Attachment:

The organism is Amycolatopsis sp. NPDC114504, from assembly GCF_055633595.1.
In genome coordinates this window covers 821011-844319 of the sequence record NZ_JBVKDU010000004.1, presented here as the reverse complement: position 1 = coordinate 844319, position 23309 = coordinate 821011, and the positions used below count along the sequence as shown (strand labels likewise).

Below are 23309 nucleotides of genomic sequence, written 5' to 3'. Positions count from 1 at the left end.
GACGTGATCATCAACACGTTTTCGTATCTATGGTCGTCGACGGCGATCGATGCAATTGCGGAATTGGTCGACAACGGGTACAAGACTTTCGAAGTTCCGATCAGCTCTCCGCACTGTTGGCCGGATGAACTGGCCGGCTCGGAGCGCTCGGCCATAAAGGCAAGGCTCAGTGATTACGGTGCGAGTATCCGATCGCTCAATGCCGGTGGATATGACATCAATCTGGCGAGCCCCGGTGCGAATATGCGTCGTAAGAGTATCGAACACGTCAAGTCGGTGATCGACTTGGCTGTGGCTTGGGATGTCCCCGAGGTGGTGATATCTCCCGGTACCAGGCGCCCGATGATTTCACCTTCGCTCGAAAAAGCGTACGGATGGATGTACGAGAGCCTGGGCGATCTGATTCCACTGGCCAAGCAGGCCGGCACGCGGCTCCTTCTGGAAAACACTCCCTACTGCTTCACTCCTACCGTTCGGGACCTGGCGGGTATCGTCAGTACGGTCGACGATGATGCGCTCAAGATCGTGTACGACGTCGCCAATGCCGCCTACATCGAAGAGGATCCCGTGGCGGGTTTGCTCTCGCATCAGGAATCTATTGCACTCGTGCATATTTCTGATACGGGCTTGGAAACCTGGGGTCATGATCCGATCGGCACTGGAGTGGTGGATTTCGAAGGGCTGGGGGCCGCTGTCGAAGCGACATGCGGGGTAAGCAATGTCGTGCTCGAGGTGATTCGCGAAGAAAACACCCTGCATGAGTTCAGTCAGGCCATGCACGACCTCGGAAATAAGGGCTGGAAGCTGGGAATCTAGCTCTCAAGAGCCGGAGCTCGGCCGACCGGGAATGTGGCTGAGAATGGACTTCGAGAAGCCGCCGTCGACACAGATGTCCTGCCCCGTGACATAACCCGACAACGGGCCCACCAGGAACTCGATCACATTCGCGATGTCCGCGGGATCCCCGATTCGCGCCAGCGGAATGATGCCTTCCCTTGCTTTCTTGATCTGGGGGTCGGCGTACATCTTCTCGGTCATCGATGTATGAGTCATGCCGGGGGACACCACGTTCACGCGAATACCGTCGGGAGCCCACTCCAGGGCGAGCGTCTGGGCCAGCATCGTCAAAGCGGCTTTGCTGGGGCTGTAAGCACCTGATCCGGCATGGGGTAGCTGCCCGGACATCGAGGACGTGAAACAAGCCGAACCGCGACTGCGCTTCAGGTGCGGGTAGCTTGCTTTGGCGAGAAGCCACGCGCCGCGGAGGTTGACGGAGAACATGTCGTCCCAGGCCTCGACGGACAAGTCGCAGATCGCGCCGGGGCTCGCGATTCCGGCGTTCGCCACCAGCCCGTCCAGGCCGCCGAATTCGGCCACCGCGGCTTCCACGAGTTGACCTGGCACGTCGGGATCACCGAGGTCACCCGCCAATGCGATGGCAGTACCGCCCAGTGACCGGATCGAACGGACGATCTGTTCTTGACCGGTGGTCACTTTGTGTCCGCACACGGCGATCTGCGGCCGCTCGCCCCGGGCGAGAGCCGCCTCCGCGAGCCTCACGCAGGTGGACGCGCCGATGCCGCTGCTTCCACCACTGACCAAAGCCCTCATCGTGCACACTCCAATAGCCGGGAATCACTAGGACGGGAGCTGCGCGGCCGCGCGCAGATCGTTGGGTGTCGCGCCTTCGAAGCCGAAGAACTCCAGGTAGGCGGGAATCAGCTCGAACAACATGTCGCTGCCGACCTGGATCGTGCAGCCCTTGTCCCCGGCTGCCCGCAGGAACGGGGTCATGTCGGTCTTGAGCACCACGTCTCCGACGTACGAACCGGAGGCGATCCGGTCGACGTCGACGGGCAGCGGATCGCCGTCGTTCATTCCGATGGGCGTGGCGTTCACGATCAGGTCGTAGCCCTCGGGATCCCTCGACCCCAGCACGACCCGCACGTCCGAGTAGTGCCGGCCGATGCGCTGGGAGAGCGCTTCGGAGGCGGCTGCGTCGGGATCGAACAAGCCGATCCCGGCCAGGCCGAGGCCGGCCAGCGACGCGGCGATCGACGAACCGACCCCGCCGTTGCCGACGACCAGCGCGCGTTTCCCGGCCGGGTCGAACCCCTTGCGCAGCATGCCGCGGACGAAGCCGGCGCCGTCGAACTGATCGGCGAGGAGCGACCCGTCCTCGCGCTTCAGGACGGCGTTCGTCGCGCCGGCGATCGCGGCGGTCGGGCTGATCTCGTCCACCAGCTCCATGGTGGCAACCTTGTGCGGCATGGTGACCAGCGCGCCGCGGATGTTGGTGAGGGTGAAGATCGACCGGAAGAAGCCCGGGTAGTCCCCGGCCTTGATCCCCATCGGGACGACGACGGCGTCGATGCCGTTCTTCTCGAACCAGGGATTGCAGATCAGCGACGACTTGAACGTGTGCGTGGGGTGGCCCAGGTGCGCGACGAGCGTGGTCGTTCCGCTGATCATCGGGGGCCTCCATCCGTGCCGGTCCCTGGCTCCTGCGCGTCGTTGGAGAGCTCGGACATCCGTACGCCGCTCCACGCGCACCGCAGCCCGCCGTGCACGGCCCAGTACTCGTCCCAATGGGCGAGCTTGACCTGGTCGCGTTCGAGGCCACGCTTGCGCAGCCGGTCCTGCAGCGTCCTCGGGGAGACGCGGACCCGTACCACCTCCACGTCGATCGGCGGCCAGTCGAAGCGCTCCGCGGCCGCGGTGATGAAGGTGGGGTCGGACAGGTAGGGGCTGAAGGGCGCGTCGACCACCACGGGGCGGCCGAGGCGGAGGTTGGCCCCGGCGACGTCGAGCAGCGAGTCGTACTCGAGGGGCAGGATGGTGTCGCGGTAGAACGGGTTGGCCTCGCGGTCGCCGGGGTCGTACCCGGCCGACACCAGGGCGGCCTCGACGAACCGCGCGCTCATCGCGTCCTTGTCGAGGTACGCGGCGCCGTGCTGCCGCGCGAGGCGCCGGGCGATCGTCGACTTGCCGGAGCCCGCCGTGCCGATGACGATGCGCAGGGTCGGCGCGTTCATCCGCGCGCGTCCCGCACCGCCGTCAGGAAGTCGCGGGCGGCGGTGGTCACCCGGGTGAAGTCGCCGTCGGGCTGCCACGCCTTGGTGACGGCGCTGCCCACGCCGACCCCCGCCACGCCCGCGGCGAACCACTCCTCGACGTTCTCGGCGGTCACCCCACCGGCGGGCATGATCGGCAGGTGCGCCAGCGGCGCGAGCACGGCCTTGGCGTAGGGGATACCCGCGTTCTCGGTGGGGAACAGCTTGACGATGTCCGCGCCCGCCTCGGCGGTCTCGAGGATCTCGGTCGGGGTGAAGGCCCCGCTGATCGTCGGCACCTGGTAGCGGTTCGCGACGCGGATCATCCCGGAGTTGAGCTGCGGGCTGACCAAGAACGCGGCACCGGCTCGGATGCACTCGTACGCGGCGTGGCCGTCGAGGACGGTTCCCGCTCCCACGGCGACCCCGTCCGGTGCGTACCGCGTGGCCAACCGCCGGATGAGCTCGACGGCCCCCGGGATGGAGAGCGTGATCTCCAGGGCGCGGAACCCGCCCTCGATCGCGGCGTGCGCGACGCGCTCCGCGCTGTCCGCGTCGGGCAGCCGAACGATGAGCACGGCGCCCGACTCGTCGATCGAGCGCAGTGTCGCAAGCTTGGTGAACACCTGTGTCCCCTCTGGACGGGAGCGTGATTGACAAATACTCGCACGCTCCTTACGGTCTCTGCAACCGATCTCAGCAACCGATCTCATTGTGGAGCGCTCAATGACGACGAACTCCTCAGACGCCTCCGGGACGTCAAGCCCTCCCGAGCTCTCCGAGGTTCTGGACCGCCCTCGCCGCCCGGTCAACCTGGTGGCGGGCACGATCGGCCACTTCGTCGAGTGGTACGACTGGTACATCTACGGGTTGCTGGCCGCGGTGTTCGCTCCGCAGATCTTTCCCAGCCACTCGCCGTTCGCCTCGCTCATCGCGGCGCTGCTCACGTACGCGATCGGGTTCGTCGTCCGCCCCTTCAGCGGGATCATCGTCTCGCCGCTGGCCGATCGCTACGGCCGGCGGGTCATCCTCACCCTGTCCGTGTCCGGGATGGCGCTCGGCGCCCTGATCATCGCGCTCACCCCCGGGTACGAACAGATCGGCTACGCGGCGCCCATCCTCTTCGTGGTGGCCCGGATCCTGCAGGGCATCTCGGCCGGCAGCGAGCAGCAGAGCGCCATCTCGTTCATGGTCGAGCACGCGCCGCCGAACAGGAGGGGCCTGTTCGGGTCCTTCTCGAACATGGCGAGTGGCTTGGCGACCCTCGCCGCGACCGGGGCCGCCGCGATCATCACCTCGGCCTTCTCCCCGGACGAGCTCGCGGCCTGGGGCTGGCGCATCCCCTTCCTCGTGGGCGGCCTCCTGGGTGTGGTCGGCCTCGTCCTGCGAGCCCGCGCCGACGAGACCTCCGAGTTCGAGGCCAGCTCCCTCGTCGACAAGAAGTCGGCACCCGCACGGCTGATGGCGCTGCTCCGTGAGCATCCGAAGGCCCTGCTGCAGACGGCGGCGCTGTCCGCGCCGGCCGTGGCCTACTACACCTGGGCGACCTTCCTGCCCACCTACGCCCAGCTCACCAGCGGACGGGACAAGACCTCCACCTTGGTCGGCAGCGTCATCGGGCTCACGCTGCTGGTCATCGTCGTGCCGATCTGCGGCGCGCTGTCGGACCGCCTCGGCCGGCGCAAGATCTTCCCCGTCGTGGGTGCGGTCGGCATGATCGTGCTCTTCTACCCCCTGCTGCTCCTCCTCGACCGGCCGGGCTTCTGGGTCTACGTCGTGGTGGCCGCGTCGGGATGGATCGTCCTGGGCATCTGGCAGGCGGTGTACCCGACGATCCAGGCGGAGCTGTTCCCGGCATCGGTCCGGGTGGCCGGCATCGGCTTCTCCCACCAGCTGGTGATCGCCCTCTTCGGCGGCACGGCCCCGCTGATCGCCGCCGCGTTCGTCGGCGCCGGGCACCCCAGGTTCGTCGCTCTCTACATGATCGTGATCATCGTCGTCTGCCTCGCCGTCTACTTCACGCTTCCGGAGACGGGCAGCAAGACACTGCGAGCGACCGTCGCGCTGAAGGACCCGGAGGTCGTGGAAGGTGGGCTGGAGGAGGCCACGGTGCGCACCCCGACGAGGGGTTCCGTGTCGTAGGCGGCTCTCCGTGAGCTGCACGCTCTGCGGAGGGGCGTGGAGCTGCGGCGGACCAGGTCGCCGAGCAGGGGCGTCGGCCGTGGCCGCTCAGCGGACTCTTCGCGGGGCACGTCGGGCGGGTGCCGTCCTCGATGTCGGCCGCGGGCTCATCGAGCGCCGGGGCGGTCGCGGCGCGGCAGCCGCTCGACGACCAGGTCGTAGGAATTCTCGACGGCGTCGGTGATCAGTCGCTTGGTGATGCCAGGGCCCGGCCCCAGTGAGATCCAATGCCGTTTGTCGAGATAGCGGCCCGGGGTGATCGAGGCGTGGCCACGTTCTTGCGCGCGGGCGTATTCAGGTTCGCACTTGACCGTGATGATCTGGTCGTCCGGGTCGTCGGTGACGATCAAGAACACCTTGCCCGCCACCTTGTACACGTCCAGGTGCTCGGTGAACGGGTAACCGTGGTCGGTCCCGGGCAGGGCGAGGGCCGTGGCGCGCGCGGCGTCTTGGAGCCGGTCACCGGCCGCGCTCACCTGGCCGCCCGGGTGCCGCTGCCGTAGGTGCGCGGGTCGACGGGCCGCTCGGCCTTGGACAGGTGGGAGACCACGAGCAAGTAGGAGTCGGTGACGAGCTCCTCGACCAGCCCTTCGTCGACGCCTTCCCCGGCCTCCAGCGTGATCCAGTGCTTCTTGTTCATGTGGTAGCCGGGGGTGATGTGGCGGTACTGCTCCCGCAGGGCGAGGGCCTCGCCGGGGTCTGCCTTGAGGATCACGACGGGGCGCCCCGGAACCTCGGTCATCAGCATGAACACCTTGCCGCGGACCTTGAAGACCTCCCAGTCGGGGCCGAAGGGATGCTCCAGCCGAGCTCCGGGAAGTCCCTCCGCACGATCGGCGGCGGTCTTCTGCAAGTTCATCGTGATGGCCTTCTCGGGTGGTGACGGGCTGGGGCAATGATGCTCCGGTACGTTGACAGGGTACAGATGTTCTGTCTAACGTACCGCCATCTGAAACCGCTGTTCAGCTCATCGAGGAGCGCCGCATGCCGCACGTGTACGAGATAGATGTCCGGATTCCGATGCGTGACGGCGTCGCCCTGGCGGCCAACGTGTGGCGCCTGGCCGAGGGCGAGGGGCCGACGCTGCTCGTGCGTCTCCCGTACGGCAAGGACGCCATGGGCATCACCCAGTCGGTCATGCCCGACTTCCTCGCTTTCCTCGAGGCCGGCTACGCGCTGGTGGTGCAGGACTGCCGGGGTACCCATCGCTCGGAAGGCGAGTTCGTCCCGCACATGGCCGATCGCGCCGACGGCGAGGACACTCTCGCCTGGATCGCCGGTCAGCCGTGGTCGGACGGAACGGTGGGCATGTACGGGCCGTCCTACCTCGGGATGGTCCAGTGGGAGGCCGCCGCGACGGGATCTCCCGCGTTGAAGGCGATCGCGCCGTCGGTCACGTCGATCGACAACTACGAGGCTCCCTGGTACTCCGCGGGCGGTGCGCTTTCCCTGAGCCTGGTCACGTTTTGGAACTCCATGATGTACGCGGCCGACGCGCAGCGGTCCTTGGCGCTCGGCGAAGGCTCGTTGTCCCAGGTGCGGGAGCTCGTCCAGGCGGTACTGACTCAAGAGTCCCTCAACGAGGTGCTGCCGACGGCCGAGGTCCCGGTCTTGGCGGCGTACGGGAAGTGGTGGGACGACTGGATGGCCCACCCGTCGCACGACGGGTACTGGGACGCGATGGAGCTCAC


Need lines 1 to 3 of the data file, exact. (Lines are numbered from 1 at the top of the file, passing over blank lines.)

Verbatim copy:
The organism is Amycolatopsis sp. NPDC114504, from assembly GCF_055633595.1.
In genome coordinates this window covers 821011-844319 of the sequence record NZ_JBVKDU010000004.1, presented here as the reverse complement: position 1 = coordinate 844319, position 23309 = coordinate 821011, and the positions used below count along the sequence as shown (strand labels likewise).

Below are 23309 nucleotides of genomic sequence, written 5' to 3'. Positions count from 1 at the left end.